Robison Wells’ Blackout is, at first glance, just another typical dystopian YA novel. The chapters are short, the sentences shorter, and the vocabulary wouldn’t be a stretch for most junior high students. Good teenagers are in conflict with bad teenagers and seemingly every adult in existence; adults can’t be trusted as authority figures because they aren’t special and they exploit the people who are. I would guess that a potential blurb for the book might read as, “Who can you trust when your own body might betray you?”
Thankfully, Wells came up with an interesting premise — some American teenagers have mysteriously developed special powers, ranging from laughable (heating a liquid by blowing on it) to expected (mind control, super-strength) to terrifying (creating fissures in the earth via touch). The powers come with a price, generally a physical ailment, and some people experience that price whether they use their powers or not. This one detail, while small, adds depth and intrigue to the characters that might not ordinarily be found in a story about super-humans. Anyone who’s read a Superman or X-Men comic has imagined what it might be like to fly or shoot lasers from one’s eyes; what if doing so caused you to go temporarily blind or experience excruciating migraines? And if you were going to feel those side effects anyway, why not use your powers in a way that would benefit you?
The other driving force within Blackout is the involvement of a domestic terrorist group. As the novel progresses, this group has killed nearly 200,000 people; no one knows who they are, what they want, or how to stop them. Despite my initial skepticism at the idea of teenaged terrorists, I found that the group’s methods and targets, along with the reactions of military personnel and civilians alike, were well-researched and logical. I especially liked that the novel takes place in many locations which are overlooked in speculative dystopian fiction — Nevada, Utah, Wyoming, Seattle. America is a big country, and there’s no reason to think that New York City or Washington, D.C. are the only important places in it.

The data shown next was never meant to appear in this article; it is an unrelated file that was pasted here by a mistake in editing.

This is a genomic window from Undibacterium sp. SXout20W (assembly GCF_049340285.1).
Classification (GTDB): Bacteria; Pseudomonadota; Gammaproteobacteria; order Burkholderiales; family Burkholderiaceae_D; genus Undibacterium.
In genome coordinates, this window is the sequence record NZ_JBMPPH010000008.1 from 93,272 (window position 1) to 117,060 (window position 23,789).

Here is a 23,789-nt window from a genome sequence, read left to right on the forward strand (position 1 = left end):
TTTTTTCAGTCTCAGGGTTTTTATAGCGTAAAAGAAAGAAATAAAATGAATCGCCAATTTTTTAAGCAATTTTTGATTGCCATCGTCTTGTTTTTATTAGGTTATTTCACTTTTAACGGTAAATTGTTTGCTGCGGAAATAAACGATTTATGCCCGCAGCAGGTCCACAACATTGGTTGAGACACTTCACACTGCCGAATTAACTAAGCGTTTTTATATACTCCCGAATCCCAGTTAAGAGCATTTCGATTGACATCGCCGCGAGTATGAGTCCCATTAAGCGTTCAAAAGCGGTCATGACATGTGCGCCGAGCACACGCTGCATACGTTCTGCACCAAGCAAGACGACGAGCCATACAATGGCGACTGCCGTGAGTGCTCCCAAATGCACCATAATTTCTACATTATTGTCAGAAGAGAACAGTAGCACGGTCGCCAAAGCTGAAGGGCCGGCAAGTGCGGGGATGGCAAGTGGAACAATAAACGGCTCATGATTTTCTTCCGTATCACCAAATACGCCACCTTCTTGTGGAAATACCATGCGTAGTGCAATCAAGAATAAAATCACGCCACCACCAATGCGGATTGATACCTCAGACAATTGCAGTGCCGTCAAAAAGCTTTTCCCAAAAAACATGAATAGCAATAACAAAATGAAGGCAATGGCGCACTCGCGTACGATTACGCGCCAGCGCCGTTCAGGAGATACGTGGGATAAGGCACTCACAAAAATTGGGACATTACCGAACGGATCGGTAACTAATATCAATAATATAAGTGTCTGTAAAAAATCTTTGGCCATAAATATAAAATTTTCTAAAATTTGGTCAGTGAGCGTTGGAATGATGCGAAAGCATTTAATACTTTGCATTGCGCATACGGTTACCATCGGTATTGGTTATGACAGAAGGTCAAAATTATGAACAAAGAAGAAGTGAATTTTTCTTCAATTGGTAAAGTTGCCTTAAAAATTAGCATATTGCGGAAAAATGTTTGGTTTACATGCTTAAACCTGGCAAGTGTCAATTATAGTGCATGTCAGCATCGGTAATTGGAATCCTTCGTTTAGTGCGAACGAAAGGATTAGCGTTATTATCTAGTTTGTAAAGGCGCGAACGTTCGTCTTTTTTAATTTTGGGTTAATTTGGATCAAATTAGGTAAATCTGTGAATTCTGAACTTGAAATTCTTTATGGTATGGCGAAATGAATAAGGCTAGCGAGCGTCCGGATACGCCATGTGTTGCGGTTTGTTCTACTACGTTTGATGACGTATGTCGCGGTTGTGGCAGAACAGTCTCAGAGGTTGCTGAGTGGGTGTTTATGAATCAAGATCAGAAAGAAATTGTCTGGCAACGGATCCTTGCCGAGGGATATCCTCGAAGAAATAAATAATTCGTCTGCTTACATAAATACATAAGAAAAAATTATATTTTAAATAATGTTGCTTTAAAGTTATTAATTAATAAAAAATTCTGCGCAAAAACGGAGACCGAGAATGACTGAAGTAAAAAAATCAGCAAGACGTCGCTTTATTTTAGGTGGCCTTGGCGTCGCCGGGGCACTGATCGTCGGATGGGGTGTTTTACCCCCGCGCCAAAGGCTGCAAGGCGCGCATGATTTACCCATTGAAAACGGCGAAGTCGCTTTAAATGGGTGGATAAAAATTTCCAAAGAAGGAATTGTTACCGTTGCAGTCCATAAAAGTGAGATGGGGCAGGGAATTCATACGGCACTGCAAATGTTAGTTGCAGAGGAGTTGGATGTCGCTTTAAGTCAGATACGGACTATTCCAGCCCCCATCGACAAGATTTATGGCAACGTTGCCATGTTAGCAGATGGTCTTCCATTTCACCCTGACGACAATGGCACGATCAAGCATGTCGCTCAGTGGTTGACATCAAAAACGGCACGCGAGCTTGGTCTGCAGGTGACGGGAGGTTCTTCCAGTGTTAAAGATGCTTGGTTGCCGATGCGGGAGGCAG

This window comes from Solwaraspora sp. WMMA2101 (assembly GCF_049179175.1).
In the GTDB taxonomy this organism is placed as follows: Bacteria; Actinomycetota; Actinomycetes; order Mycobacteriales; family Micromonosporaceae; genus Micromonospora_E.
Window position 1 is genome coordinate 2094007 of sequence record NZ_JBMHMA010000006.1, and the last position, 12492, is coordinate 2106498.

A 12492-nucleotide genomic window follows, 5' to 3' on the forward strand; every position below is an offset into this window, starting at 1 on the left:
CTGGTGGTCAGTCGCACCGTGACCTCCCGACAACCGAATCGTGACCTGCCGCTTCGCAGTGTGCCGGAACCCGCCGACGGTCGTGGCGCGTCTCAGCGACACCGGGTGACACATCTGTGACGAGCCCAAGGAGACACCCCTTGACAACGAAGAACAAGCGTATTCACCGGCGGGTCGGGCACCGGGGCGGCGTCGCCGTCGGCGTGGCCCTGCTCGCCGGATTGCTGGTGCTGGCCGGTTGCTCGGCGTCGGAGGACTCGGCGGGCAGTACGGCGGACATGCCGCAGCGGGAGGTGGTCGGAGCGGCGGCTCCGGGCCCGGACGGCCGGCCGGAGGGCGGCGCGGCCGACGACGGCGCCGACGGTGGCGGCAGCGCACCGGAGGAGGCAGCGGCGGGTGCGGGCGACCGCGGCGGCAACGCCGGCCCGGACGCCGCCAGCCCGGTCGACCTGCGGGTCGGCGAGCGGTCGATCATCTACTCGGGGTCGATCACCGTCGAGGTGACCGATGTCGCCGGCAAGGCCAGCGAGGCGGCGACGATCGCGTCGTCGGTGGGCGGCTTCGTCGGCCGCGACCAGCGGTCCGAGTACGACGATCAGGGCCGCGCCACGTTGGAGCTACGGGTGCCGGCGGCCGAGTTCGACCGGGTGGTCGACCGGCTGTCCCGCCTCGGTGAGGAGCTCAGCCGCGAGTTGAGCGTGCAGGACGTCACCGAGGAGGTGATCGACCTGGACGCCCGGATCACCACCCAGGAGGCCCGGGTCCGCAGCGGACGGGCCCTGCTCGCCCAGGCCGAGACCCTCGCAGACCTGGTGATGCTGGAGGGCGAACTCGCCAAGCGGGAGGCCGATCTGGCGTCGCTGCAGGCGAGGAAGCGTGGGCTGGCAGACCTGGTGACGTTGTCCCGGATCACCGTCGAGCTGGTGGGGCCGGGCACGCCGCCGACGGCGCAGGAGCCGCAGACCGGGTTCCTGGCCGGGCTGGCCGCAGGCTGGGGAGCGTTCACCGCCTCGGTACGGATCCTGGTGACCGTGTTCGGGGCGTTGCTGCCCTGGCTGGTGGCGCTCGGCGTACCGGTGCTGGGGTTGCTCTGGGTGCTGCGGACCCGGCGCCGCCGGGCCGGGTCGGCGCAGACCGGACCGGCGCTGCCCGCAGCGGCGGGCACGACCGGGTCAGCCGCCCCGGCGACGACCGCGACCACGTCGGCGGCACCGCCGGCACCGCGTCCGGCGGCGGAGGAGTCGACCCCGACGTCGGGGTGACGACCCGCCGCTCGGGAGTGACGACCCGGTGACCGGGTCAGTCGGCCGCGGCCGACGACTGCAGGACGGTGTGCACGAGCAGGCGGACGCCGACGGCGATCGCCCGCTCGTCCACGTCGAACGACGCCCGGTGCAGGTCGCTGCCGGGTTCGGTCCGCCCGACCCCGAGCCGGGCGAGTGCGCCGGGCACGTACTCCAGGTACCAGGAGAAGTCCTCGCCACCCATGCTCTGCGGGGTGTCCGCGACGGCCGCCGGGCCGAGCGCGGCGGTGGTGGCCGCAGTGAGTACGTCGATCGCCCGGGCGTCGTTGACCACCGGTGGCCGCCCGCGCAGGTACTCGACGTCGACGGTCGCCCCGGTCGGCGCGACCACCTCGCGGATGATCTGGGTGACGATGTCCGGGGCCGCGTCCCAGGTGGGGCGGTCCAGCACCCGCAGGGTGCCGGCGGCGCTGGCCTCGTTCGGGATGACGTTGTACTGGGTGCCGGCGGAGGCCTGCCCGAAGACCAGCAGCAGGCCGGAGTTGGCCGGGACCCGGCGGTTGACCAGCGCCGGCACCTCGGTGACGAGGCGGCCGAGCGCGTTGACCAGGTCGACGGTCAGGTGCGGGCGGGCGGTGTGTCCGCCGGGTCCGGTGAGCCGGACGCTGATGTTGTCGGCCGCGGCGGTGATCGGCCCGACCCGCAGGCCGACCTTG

Chapters are spilt between four narrators: Laura and Alec, who work with the terrorists, and Jack and Aubrey, who are captured by the government and put to work in opposition to those terrorists. Their narrative voices are generally interchangeable, with no emphasis on differentiating vocabulary or perception of similarly-experienced events, but their plots are interesting, and the large-scale action scenes are very well-written. Sections are occasionally interspersed with social media updates from someone named SusieMusie, and while the posts may seem annoying and inconsequential, their true purpose is quite ingenious.
Even though Blackout ends on a cliffhanger, it’s a logical place to end the story, and feels more like the end of Act One than a convenient place to stop dialogue. I have many unanswered questions, but I’m not upset, just deeply curious to find out what happens next in the second novel, Dead Zone, which concludes the BLACKOUT duology.
Blackout — (2013- ) Homeland meets Marie Lu’s Legend in Blackout, which #1 New York Times bestselling author Ally Condie called “a thrilling combination of Wells’s trademark twists and terror. Fantastic!” Laura and Alec are highly trained teenage terrorists. Jack and Aubrey are small-town high school students. There was no reason for their paths ever to cross. But now a mysterious virus is spreading throughout America, infecting teenagers with impossible superpowers—and all teens are being rounded up, dragged to government testing facilities, and drafted into the army to fight terrorism. Suddenly, Jack, Laura, Aubrey, and Alec find their lives intertwined in a complex web of deception, loyalty, and catastrophic danger—where one wrong choice could trigger an explosion that ends it all.